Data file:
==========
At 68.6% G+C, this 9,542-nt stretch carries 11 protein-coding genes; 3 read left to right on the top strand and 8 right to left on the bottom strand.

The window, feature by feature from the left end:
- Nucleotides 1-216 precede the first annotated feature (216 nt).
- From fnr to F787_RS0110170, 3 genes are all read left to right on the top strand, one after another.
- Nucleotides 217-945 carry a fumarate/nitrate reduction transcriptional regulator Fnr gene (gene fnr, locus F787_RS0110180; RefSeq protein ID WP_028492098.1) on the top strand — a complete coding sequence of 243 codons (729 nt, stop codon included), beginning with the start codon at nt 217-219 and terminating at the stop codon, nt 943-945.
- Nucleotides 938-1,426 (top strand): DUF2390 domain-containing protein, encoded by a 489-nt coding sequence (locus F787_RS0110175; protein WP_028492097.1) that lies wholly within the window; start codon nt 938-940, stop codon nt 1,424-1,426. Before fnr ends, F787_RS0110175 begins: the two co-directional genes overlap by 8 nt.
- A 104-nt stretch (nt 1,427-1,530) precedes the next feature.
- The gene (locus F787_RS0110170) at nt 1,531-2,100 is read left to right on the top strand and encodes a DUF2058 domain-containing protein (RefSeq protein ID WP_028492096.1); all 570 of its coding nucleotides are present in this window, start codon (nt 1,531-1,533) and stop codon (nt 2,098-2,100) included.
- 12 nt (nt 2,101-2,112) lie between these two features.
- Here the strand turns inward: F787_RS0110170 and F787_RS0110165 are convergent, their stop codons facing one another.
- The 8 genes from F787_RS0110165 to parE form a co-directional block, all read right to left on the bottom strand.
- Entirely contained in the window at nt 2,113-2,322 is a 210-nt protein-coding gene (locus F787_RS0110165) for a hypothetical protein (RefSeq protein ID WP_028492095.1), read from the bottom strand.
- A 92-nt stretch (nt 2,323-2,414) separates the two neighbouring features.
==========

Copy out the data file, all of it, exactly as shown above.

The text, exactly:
At 68.6% G+C, this 9,542-nt stretch carries 11 protein-coding genes; 3 read left to right on the top strand and 8 right to left on the bottom strand.

The window, feature by feature from the left end:
- Nucleotides 1-216 precede the first annotated feature (216 nt).
- From fnr to F787_RS0110170, 3 genes are all read left to right on the top strand, one after another.
- Nucleotides 217-945 carry a fumarate/nitrate reduction transcriptional regulator Fnr gene (gene fnr, locus F787_RS0110180; RefSeq protein ID WP_028492098.1) on the top strand — a complete coding sequence of 243 codons (729 nt, stop codon included), beginning with the start codon at nt 217-219 and terminating at the stop codon, nt 943-945.
- Nucleotides 938-1,426 (top strand): DUF2390 domain-containing protein, encoded by a 489-nt coding sequence (locus F787_RS0110175; protein WP_028492097.1) that lies wholly within the window; start codon nt 938-940, stop codon nt 1,424-1,426. Before fnr ends, F787_RS0110175 begins: the two co-directional genes overlap by 8 nt.
- A 104-nt stretch (nt 1,427-1,530) precedes the next feature.
- The gene (locus F787_RS0110170) at nt 1,531-2,100 is read left to right on the top strand and encodes a DUF2058 domain-containing protein (RefSeq protein ID WP_028492096.1); all 570 of its coding nucleotides are present in this window, start codon (nt 1,531-1,533) and stop codon (nt 2,098-2,100) included.
- 12 nt (nt 2,101-2,112) lie between these two features.
- Here the strand turns inward: F787_RS0110170 and F787_RS0110165 are convergent, their stop codons facing one another.
- The 8 genes from F787_RS0110165 to parE form a co-directional block, all read right to left on the bottom strand.
- Entirely contained in the window at nt 2,113-2,322 is a 210-nt protein-coding gene (locus F787_RS0110165) for a hypothetical protein (RefSeq protein ID WP_028492095.1), read from the bottom strand.
- A 92-nt stretch (nt 2,323-2,414) separates the two neighbouring features.